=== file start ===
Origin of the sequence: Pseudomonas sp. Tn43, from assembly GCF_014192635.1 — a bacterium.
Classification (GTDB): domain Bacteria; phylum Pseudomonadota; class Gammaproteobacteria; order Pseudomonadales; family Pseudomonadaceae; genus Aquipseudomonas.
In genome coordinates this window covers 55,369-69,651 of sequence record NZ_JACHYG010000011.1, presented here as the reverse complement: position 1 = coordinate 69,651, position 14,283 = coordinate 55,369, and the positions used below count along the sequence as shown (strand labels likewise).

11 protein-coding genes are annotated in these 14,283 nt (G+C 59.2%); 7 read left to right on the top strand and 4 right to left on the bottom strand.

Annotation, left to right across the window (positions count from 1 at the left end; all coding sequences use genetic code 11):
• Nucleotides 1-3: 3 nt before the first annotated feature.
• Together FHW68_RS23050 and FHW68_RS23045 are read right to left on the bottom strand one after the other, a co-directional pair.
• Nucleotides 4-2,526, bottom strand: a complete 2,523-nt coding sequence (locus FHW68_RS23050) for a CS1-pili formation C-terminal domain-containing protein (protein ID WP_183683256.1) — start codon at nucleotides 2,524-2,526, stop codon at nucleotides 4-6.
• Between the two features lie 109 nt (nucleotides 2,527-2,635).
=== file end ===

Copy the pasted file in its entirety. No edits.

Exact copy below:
Origin of the sequence: Pseudomonas sp. Tn43, from assembly GCF_014192635.1 — a bacterium.
Classification (GTDB): domain Bacteria; phylum Pseudomonadota; class Gammaproteobacteria; order Pseudomonadales; family Pseudomonadaceae; genus Aquipseudomonas.
In genome coordinates this window covers 55,369-69,651 of sequence record NZ_JACHYG010000011.1, presented here as the reverse complement: position 1 = coordinate 69,651, position 14,283 = coordinate 55,369, and the positions used below count along the sequence as shown (strand labels likewise).

11 protein-coding genes are annotated in these 14,283 nt (G+C 59.2%); 7 read left to right on the top strand and 4 right to left on the bottom strand.

Annotation, left to right across the window (positions count from 1 at the left end; all coding sequences use genetic code 11):
• Nucleotides 1-3: 3 nt before the first annotated feature.
• Together FHW68_RS23050 and FHW68_RS23045 are read right to left on the bottom strand one after the other, a co-directional pair.
• Nucleotides 4-2,526, bottom strand: a complete 2,523-nt coding sequence (locus FHW68_RS23050) for a CS1-pili formation C-terminal domain-containing protein (protein ID WP_183683256.1) — start codon at nucleotides 2,524-2,526, stop codon at nucleotides 4-6.
• Between the two features lie 109 nt (nucleotides 2,527-2,635).